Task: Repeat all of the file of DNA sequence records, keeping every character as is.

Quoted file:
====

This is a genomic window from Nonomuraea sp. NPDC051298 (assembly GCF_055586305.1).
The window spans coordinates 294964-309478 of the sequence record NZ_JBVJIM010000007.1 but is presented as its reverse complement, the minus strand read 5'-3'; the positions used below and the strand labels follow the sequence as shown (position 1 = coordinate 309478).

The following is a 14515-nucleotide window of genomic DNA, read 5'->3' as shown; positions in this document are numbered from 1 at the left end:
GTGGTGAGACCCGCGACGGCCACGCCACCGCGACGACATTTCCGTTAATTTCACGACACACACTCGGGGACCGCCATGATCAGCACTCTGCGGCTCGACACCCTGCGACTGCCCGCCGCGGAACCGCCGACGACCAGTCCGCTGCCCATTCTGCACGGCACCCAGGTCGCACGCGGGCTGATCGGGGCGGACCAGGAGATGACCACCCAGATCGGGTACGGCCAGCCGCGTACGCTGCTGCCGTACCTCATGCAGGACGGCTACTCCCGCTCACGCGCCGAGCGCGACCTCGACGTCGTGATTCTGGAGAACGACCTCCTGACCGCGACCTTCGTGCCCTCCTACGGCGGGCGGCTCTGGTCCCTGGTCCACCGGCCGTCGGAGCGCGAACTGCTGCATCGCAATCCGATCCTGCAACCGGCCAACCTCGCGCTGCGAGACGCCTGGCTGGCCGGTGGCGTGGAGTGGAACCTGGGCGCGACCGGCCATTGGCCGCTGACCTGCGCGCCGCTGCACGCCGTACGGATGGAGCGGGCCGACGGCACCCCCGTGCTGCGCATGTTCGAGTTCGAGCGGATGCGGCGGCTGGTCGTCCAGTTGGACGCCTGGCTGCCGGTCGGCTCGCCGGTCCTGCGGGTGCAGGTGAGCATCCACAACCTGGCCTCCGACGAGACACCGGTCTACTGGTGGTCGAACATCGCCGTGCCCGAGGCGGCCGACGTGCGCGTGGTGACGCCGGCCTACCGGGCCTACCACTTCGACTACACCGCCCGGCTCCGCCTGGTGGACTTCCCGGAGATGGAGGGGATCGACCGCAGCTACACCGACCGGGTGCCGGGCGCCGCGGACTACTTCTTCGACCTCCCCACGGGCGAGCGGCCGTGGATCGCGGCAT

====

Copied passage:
This is a genomic window from Nonomuraea sp. NPDC051298 (assembly GCF_055586305.1).
The window spans coordinates 294964-309478 of the sequence record NZ_JBVJIM010000007.1 but is presented as its reverse complement, the minus strand read 5'-3'; the positions used below and the strand labels follow the sequence as shown (position 1 = coordinate 309478).

The following is a 14515-nucleotide window of genomic DNA, read 5'->3' as shown; positions in this document are numbered from 1 at the left end:
GTGGTGAGACCCGCGACGGCCACGCCACCGCGACGACATTTCCGTTAATTTCACGACACACACTCGGGGACCGCCATGATCAGCACTCTGCGGCTCGACACCCTGCGACTGCCCGCCGCGGAACCGCCGACGACCAGTCCGCTGCCCATTCTGCACGGCACCCAGGTCGCACGCGGGCTGATCGGGGCGGACCAGGAGATGACCACCCAGATCGGGTACGGCCAGCCGCGTACGCTGCTGCCGTACCTCATGCAGGACGGCTACTCCCGCTCACGCGCCGAGCGCGACCTCGACGTCGTGATTCTGGAGAACGACCTCCTGACCGCGACCTTCGTGCCCTCCTACGGCGGGCGGCTCTGGTCCCTGGTCCACCGGCCGTCGGAGCGCGAACTGCTGCATCGCAATCCGATCCTGCAACCGGCCAACCTCGCGCTGCGAGACGCCTGGCTGGCCGGTGGCGTGGAGTGGAACCTGGGCGCGACCGGCCATTGGCCGCTGACCTGCGCGCCGCTGCACGCCGTACGGATGGAGCGGGCCGACGGCACCCCCGTGCTGCGCATGTTCGAGTTCGAGCGGATGCGGCGGCTGGTCGTCCAGTTGGACGCCTGGCTGCCGGTCGGCTCGCCGGTCCTGCGGGTGCAGGTGAGCATCCACAACCTGGCCTCCGACGAGACACCGGTCTACTGGTGGTCGAACATCGCCGTGCCCGAGGCGGCCGACGTGCGCGTGGTGACGCCGGCCTACCGGGCCTACCACTTCGACTACACCGCCCGGCTCCGCCTGGTGGACTTCCCGGAGATGGAGGGGATCGACCGCAGCTACACCGACCGGGTGCCGGGCGCCGCGGACTACTTCTTCGACCTCCCCACGGGCGAGCGGCCGTGGATCGCGGCAT